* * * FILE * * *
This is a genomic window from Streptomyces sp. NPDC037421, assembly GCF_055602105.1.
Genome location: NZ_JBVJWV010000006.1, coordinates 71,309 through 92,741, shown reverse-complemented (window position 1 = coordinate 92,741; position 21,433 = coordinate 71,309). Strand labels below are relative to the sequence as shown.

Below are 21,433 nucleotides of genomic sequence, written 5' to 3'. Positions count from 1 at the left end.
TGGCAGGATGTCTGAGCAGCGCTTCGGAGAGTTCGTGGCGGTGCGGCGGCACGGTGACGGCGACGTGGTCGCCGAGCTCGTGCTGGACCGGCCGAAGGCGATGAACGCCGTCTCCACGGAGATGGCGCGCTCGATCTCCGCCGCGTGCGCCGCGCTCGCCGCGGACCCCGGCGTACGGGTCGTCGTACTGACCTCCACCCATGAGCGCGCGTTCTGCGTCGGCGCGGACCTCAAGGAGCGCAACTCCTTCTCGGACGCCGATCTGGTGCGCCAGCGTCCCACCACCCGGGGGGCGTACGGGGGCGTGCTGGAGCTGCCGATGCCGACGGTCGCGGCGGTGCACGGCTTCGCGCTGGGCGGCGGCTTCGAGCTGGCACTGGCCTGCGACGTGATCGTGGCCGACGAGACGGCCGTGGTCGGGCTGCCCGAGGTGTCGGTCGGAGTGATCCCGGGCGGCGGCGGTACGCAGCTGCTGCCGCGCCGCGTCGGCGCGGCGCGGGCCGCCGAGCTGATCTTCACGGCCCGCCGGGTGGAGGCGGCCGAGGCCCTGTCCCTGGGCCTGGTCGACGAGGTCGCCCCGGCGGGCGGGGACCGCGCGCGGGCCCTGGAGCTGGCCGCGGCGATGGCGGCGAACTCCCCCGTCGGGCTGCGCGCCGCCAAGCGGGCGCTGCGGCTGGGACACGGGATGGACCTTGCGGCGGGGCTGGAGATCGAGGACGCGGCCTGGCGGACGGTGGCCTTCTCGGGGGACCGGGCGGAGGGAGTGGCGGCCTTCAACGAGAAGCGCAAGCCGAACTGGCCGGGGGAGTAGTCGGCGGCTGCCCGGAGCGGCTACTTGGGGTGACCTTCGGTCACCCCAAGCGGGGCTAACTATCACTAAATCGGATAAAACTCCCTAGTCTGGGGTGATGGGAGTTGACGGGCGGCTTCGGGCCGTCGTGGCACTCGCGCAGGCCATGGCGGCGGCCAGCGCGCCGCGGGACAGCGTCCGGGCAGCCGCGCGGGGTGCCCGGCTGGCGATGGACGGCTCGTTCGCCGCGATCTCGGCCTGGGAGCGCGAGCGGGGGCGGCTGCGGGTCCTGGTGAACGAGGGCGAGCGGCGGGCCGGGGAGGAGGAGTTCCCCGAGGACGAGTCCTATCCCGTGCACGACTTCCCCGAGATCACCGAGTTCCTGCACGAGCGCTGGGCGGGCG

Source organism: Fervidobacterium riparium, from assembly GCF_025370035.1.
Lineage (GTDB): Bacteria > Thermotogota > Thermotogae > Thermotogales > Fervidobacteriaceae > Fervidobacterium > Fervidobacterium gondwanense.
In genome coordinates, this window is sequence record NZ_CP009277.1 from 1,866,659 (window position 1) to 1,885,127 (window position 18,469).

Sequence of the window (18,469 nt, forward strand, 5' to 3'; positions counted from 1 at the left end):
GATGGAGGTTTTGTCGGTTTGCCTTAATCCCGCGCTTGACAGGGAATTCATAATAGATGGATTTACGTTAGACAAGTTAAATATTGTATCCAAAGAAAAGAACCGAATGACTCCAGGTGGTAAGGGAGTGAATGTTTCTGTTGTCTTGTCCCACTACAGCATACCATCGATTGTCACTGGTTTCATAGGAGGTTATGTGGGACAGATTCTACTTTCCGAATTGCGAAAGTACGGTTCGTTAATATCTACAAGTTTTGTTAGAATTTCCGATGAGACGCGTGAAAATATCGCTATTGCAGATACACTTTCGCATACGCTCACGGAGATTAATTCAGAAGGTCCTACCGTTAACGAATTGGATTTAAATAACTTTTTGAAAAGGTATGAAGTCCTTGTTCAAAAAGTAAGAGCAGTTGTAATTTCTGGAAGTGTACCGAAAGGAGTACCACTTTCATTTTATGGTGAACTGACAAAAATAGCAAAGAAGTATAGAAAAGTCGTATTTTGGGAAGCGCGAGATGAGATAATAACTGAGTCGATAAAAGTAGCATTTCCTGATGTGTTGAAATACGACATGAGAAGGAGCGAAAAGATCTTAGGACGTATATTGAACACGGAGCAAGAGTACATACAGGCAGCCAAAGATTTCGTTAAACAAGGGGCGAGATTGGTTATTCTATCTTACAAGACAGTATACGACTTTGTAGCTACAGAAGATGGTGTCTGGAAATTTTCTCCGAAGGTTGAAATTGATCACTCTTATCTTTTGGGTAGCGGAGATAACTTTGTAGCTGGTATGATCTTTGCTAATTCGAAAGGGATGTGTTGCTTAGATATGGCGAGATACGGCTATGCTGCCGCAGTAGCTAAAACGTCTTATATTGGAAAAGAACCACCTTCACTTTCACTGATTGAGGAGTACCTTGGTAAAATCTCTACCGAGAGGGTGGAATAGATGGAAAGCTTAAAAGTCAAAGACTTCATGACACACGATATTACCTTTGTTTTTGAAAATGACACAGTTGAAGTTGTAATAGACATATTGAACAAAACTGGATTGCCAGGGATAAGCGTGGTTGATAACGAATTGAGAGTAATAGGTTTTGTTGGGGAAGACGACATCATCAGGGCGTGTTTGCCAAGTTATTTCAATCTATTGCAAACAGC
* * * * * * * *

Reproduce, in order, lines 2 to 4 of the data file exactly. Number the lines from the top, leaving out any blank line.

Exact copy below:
Genome location: NZ_JBVJWV010000006.1, coordinates 71,309 through 92,741, shown reverse-complemented (window position 1 = coordinate 92,741; position 21,433 = coordinate 71,309). Strand labels below are relative to the sequence as shown.

Below are 21,433 nucleotides of genomic sequence, written 5' to 3'. Positions count from 1 at the left end.
TGGCAGGATGTCTGAGCAGCGCTTCGGAGAGTTCGTGGCGGTGCGGCGGCACGGTGACGGCGACGTGGTCGCCGAGCTCGTGCTGGACCGGCCGAAGGCGATGAACGCCGTCTCCACGGAGATGGCGCGCTCGATCTCCGCCGCGTGCGCCGCGCTCGCCGCGGACCCCGGCGTACGGGTCGTCGTACTGACCTCCACCCATGAGCGCGCGTTCTGCGTCGGCGCGGACCTCAAGGAGCGCAACTCCTTCTCGGACGCCGATCTGGTGCGCCAGCGTCCCACCACCCGGGGGGCGTACGGGGGCGTGCTGGAGCTGCCGATGCCGACGGTCGCGGCGGTGCACGGCTTCGCGCTGGGCGGCGGCTTCGAGCTGGCACTGGCCTGCGACGTGATCGTGGCCGACGAGACGGCCGTGGTCGGGCTGCCCGAGGTGTCGGTCGGAGTGATCCCGGGCGGCGGCGGTACGCAGCTGCTGCCGCGCCGCGTCGGCGCGGCGCGGGCCGCCGAGCTGATCTTCACGGCCCGCCGGGTGGAGGCGGCCGAGGCCCTGTCCCTGGGCCTGGTCGACGAGGTCGCCCCGGCGGGCGGGGACCGCGCGCGGGCCCTGGAGCTGGCCGCGGCGATGGCGGCGAACTCCCCCGTCGGGCTGCGCGCCGCCAAGCGGGCGCTGCGGCTGGGACACGGGATGGACCTTGCGGCGGGGCTGGAGATCGAGGACGCGGCCTGGCGGACGGTGGCCTTCTCGGGGGACCGGGCGGAGGGAGTGGCGGCCTTCAACGAGAAGCGCAAGCCGAACTGGCCGGGGGAGTAGTCGGCGGCTGCCCGGAGCGGCTACTTGGGGTGACCTTCGGTCACCCCAAGCGGGGCTAACTATCACTAAATCGGATAAAACTCCCTAGTCTGGGGTGATGGGAGTTGACGGGCGGCTTCGGGCCGTCGTGGCACTCGCGCAGGCCATGGCGGCGGCCAGCGCGCCGCGGGACAGCGTCCGGGCAGCCGCGCGGGGTGCCCGGCTGGCGATGGACGGCTCGTTCGCCGCGATCTCGGCCTGGGAGCGCGAGCGGGGGCGGCTGCGGGTCCTGGTGAACGAGGGCGAGCGGCGGGCCGGGGAGGAGGAGTTCCCCGAGGACGAGTCCTATCCCGTGCACGACTTCCCCGAGATCACCGAGTTCCTGCACGAGCGCTGGGCGGGCG